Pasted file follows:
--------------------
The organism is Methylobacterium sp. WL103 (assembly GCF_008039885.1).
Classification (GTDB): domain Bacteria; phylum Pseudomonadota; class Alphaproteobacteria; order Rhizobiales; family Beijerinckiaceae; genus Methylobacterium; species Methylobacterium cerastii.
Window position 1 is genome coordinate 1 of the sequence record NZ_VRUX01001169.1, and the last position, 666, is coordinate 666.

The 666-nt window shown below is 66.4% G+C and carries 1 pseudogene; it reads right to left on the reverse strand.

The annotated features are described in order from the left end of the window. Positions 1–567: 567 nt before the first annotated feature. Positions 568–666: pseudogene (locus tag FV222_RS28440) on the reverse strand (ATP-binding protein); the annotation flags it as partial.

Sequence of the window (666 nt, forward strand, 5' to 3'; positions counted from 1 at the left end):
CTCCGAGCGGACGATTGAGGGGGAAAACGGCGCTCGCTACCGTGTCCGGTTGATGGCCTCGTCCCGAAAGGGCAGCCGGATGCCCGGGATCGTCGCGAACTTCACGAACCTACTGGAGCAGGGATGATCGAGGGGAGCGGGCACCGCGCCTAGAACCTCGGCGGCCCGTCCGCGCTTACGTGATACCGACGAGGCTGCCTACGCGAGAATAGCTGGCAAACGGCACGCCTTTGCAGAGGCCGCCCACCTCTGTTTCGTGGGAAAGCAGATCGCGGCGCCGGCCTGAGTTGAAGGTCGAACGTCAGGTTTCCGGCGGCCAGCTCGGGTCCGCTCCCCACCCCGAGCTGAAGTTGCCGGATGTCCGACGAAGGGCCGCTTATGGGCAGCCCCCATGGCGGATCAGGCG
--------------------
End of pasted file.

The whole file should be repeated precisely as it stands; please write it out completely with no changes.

The organism is Methylobacterium sp. WL103 (assembly GCF_008039885.1).
Classification (GTDB): domain Bacteria; phylum Pseudomonadota; class Alphaproteobacteria; order Rhizobiales; family Beijerinckiaceae; genus Methylobacterium; species Methylobacterium cerastii.
Window position 1 is genome coordinate 1 of the sequence record NZ_VRUX01001169.1, and the last position, 666, is coordinate 666.

The 666-nt window shown below is 66.4% G+C and carries 1 pseudogene; it reads right to left on the reverse strand.

The annotated features are described in order from the left end of the window. Positions 1–567: 567 nt before the first annotated feature. Positions 568–666: pseudogene (locus tag FV222_RS28440) on the reverse strand (ATP-binding protein); the annotation flags it as partial.

Sequence of the window (666 nt, forward strand, 5' to 3'; positions counted from 1 at the left end):
CTCCGAGCGGACGATTGAGGGGGAAAACGGCGCTCGCTACCGTGTCCGGTTGATGGCCTCGTCCCGAAAGGGCAGCCGGATGCCCGGGATCGTCGCGAACTTCACGAACCTACTGGAGCAGGGATGATCGAGGGGAGCGGGCACCGCGCCTAGAACCTCGGCGGCCCGTCCGCGCTTACGTGATACCGACGAGGCTGCCTACGCGAGAATAGCTGGCAAACGGCACGCCTTTGCAGAGGCCGCCCACCTCTGTTTCGTGGGAAAGCAGATCGCGGCGCCGGCCTGAGTTGAAGGTCGAACGTCAGGTTTCCGGCGGCCAGCTCGGGTCCGCTCCCCACCCCGAGCTGAAGTTGCCGGATGTCCGACGAAGGGCCGCTTATGGGCAGCCCCCATGGCGGATCAGGCG